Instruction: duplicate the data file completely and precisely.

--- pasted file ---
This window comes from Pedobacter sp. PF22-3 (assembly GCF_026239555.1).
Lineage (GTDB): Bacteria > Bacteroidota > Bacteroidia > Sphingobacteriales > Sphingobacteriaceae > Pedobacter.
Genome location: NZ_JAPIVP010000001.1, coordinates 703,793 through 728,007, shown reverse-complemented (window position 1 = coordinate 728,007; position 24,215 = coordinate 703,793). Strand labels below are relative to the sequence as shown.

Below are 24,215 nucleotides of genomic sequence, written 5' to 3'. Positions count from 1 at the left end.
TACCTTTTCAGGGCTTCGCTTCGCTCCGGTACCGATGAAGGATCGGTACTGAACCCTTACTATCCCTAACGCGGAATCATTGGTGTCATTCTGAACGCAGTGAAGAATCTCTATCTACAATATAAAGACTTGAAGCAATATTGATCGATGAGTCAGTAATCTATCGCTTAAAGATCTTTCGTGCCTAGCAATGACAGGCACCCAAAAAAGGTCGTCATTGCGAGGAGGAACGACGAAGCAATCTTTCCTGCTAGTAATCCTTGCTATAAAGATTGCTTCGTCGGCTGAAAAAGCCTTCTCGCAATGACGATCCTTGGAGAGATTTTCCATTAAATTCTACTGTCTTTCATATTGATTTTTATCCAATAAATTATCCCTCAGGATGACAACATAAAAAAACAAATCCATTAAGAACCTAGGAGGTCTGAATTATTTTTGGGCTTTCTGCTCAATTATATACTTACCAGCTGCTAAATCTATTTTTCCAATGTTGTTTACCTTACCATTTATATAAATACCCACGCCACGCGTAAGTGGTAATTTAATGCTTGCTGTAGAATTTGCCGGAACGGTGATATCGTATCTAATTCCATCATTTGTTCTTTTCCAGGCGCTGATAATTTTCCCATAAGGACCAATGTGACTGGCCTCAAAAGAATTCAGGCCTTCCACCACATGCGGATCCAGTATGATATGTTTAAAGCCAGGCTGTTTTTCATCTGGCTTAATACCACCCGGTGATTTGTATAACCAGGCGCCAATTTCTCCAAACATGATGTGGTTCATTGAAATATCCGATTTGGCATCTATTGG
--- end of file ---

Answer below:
This window comes from Pedobacter sp. PF22-3 (assembly GCF_026239555.1).
Lineage (GTDB): Bacteria > Bacteroidota > Bacteroidia > Sphingobacteriales > Sphingobacteriaceae > Pedobacter.
Genome location: NZ_JAPIVP010000001.1, coordinates 703,793 through 728,007, shown reverse-complemented (window position 1 = coordinate 728,007; position 24,215 = coordinate 703,793). Strand labels below are relative to the sequence as shown.

Below are 24,215 nucleotides of genomic sequence, written 5' to 3'. Positions count from 1 at the left end.
TACCTTTTCAGGGCTTCGCTTCGCTCCGGTACCGATGAAGGATCGGTACTGAACCCTTACTATCCCTAACGCGGAATCATTGGTGTCATTCTGAACGCAGTGAAGAATCTCTATCTACAATATAAAGACTTGAAGCAATATTGATCGATGAGTCAGTAATCTATCGCTTAAAGATCTTTCGTGCCTAGCAATGACAGGCACCCAAAAAAGGTCGTCATTGCGAGGAGGAACGACGAAGCAATCTTTCCTGCTAGTAATCCTTGCTATAAAGATTGCTTCGTCGGCTGAAAAAGCCTTCTCGCAATGACGATCCTTGGAGAGATTTTCCATTAAATTCTACTGTCTTTCATATTGATTTTTATCCAATAAATTATCCCTCAGGATGACAACATAAAAAAACAAATCCATTAAGAACCTAGGAGGTCTGAATTATTTTTGGGCTTTCTGCTCAATTATATACTTACCAGCTGCTAAATCTATTTTTCCAATGTTGTTTACCTTACCATTTATATAAATACCCACGCCACGCGTAAGTGGTAATTTAATGCTTGCTGTAGAATTTGCCGGAACGGTGATATCGTATCTAATTCCATCATTTGTTCTTTTCCAGGCGCTGATAATTTTCCCATAAGGACCAATGTGACTGGCCTCAAAAGAATTCAGGCCTTCCACCACATGCGGATCCAGTATGATATGTTTAAAGCCAGGCTGTTTTTCATCTGGCTTAATACCACCCGGTGATTTGTATAACCAGGCGCCAATTTCTCCAAACATGATGTGGTTCATTGAAATATCCGATTTGGCATCTATTGG